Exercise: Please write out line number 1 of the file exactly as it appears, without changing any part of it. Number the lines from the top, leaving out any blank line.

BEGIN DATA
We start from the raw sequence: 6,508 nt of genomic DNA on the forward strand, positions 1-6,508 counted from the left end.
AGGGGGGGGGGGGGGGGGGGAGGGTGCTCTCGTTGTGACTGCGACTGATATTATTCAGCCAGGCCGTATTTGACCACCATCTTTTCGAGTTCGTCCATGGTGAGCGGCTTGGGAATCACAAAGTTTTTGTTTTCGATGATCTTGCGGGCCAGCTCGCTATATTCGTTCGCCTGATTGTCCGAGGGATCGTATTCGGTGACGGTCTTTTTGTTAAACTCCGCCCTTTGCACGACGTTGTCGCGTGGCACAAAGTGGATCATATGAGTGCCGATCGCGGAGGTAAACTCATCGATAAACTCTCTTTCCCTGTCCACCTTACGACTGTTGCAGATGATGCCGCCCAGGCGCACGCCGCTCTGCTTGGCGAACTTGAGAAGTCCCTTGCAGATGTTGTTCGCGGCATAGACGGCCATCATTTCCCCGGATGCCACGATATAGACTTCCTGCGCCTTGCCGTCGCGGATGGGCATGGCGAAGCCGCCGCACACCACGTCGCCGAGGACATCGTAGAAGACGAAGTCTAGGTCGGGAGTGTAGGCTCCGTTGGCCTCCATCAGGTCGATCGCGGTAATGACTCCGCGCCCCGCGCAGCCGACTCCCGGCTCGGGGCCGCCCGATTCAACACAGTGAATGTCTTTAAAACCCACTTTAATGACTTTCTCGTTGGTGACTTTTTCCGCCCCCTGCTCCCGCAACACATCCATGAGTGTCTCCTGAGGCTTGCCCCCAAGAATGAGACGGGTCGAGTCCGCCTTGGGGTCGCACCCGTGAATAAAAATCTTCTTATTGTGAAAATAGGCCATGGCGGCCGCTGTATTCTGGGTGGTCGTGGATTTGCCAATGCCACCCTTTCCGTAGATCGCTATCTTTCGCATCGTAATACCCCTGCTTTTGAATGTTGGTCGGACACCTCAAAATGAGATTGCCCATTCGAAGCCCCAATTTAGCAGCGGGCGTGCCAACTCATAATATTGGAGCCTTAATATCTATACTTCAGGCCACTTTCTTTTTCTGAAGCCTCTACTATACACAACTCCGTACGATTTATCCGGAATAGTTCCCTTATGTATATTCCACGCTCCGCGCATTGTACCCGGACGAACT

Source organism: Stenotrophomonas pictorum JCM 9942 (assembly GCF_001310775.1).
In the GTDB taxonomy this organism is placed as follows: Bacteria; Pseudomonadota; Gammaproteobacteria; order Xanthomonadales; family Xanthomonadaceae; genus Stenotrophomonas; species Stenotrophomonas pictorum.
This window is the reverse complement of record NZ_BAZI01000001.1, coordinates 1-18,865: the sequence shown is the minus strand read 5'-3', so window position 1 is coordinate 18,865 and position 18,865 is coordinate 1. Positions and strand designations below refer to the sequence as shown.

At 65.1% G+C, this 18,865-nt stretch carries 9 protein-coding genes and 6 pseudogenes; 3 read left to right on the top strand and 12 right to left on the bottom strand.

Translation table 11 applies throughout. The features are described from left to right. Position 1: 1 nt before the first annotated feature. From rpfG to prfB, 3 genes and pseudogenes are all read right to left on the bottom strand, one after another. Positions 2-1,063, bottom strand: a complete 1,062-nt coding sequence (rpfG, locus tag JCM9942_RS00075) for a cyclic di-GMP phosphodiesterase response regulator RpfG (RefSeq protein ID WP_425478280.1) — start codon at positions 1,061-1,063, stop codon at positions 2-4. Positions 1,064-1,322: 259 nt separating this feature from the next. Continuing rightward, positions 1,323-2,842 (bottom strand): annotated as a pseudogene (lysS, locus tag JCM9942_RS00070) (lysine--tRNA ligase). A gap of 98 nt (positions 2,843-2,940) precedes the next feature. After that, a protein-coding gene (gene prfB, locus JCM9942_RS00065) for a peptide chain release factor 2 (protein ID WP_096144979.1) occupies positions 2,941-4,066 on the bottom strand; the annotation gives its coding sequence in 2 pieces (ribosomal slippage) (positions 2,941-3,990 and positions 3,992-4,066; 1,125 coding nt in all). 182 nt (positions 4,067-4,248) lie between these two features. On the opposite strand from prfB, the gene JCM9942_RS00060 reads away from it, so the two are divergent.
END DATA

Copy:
We start from the raw sequence: 6,508 nt of genomic DNA on the forward strand, positions 1-6,508 counted from the left end.